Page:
For example, let’s say your site provides cheap web hosting.
Your sitemap could index home pages, product pages, or blog posts – high-quality pages that people are useful to users.
You shouldn’t index an URL for checkout, or customer complaint page. Though they are related, they are not what users are searching for. If people are directed to those pages, they will presumably leave, increasing churn.
Including them in your sitemap will make search engines think the whole site is lower quality, rank it lower on search engine results.

Don’t Make Your Sitemap too large

There’s a limit to what search engines can handle.
The limit is high; 50,000 URLs per sitemap for Bing and Google, and most sites won’t reach it.
Even if you don’t, you ought to avoid extraneous URLs so there’s plenty of room for your sitemap to grow.
If you do reach that limit, split one large website into smaller sitemaps and submit them separately.

Don’t Trick the search engine

Sitemaps use timestamps to notice the last time a URL has changed. It’s a useful feature because it means any content updates will be registered by search engines and marked as up-to-date content.
Some people use this feature to trick search engines, changing the date so that it’s considered recent content and prioritized in search engine results.
This doesn’t work. Search engines have caught onto this and can check for any actual changes to URL content when its date has changed. If nothing important has changed, it can be flagged, and have its timestamp removed altogether.

So, any time you make modifications, only change the date if they’re substantial changes that add value.
For example, if you sell business communication tools, they’re likely to change as technology progresses. So, you’ll probably be adding new content to old URLs to keep up with the times. These are relevant changes and should be reflected within the modification date stamp.
If you’re going back to old URLs to make fairly trivial changes, like design and formatting, don’t change the date stamp. If you do, search engines will assume you’re trying to cheat, and consider them as lower quality.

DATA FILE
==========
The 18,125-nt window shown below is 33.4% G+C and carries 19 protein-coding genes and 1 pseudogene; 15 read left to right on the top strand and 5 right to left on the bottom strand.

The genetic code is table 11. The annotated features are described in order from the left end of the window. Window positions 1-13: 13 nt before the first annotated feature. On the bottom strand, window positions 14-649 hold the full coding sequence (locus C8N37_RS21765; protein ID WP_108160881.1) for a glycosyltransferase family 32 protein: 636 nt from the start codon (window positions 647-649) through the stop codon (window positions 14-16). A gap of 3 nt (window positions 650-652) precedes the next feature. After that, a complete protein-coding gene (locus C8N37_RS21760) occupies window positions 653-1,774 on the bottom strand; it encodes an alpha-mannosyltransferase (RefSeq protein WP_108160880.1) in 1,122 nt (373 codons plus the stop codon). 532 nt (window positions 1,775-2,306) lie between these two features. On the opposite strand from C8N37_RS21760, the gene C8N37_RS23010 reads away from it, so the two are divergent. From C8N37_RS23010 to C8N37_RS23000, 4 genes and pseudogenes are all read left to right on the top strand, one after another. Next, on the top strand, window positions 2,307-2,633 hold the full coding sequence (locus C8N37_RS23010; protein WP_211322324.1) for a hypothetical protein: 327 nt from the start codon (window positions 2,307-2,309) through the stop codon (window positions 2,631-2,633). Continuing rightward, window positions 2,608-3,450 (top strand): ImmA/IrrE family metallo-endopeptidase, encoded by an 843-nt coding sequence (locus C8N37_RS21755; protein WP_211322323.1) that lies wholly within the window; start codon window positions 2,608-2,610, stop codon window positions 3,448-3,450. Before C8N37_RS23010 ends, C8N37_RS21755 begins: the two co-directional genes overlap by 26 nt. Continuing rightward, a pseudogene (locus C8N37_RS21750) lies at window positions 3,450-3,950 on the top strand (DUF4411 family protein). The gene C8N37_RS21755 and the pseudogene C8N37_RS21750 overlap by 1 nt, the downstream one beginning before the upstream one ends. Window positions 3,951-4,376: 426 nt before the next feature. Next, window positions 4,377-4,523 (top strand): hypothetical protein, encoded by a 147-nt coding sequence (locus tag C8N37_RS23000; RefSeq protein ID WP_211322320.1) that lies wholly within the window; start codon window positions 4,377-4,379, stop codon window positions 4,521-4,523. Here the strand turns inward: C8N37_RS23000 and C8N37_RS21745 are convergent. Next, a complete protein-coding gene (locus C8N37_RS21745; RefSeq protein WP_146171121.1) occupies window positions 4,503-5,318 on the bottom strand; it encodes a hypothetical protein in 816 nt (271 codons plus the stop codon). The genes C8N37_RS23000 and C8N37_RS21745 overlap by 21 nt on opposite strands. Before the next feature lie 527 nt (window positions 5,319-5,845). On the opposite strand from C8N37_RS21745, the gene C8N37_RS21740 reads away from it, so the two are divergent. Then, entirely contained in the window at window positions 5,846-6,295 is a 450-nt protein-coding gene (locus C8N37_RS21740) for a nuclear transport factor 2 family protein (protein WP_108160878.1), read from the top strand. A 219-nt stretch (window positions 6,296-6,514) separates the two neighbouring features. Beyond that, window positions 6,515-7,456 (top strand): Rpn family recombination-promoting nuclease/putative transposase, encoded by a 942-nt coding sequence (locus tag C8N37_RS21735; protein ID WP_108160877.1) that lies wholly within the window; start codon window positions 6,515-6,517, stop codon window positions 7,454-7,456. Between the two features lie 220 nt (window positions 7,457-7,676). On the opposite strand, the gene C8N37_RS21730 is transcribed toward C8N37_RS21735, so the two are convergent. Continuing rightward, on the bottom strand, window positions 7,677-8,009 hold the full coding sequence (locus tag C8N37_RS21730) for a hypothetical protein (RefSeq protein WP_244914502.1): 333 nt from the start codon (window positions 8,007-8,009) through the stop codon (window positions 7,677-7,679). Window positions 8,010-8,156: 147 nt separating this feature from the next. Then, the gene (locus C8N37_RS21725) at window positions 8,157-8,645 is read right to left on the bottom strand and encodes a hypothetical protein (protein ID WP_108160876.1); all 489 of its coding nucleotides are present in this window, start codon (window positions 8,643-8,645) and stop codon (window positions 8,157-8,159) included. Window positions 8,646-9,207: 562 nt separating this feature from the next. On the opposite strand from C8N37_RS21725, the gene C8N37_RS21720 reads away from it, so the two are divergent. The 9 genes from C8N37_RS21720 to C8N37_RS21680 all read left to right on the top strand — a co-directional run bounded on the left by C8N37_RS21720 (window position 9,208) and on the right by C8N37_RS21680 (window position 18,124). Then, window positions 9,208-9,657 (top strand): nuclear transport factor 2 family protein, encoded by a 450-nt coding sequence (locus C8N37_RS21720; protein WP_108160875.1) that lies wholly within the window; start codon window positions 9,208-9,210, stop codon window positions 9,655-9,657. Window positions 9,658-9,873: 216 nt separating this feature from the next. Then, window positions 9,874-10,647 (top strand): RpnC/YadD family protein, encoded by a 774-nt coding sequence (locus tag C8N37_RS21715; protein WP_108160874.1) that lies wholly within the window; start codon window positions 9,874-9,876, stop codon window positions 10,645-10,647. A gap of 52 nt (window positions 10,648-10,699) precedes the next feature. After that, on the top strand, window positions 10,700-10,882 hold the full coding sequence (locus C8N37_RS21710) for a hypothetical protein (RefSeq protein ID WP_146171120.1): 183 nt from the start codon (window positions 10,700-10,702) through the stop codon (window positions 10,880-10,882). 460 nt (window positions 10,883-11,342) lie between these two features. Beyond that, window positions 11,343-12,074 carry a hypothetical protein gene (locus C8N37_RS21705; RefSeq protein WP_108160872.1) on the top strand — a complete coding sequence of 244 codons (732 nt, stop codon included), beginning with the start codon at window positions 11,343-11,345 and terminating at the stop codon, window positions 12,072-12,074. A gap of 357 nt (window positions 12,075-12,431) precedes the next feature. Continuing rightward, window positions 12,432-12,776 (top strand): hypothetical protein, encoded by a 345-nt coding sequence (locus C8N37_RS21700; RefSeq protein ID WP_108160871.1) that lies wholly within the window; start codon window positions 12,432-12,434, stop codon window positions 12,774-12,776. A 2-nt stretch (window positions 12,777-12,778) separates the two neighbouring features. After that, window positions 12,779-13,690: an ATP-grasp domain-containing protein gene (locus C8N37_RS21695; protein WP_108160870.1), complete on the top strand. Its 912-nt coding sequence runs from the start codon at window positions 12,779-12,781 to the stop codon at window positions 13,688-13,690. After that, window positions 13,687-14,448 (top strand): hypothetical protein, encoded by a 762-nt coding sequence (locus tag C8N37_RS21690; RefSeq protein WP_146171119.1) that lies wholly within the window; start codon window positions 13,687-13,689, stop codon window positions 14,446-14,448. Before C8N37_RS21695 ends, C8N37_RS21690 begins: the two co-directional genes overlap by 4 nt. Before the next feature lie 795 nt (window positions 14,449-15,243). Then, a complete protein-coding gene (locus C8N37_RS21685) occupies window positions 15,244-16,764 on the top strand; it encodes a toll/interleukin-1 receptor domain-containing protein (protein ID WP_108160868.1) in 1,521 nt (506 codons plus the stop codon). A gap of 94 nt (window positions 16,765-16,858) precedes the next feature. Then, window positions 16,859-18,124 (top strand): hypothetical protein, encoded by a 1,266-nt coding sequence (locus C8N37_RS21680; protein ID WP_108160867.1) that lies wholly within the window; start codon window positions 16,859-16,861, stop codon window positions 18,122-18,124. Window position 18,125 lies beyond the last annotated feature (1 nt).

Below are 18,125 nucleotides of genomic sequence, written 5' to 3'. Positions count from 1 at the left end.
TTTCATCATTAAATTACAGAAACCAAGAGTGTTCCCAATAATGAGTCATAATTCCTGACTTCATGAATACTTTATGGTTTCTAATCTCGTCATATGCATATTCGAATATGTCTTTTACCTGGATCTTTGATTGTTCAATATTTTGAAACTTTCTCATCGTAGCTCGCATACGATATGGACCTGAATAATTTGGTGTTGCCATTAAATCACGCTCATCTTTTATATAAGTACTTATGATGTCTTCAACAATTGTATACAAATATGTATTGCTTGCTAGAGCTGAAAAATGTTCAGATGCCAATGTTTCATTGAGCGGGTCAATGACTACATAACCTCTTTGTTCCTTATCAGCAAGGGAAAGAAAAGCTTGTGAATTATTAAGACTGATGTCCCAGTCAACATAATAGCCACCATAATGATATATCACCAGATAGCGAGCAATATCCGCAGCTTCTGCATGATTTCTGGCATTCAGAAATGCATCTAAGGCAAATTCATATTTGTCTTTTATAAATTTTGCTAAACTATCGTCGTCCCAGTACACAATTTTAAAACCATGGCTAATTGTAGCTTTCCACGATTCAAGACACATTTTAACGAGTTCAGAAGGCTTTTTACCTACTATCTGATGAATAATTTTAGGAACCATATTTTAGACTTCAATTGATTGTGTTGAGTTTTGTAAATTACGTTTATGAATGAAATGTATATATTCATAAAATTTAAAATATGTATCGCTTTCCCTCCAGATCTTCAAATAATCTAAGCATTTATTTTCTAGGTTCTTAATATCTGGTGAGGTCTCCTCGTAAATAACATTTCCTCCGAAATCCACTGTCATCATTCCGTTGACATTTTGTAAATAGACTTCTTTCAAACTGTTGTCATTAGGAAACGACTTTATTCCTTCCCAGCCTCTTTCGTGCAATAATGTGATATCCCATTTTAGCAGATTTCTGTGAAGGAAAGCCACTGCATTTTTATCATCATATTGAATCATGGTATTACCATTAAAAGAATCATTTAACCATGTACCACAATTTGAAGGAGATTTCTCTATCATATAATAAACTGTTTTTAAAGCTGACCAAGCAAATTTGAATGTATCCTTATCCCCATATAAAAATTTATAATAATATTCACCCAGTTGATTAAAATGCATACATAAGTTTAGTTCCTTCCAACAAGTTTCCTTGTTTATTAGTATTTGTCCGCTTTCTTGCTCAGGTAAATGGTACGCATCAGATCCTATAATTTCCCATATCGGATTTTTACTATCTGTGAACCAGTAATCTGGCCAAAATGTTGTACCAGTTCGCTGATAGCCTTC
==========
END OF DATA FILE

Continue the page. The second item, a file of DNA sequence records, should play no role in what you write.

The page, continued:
Don’t Waste Crawl Budget

We mentioned before that there’s a limit to the number of URLs an inquiry engine can read per sitemap.
This is referred to as a crawl budget.
As it’s limited, be selective about which URLs you would like to be recognized.
You can use a “no index” tag to prevent certain URLs from being read. You’d use this for utility pages that you simply don’t want showing up in search results, like payment portals.


You’re telling search engines to ignore certain URLs, but it still counts toward your overall crawl budget, so consider removing them altogether.
Keeping them in with a no-index tag will preserve link equity. You’re telling the system it’s a crucial part of your website, with links to other parts of your site, but won’t be useful in search results.

Points to Ponder

SEO practices are ongoing. You’re trying to get noticed in an ever-shifting mass of online content. As such, your content, and sitemaps are going to change as you continue to optimize.
So, don’t expect to get perfect results overnight. respond to research and feedback and stay consistent with your good SEO practices.
Do this, and you’re giving your website the best possible chance because it steps into the wider world.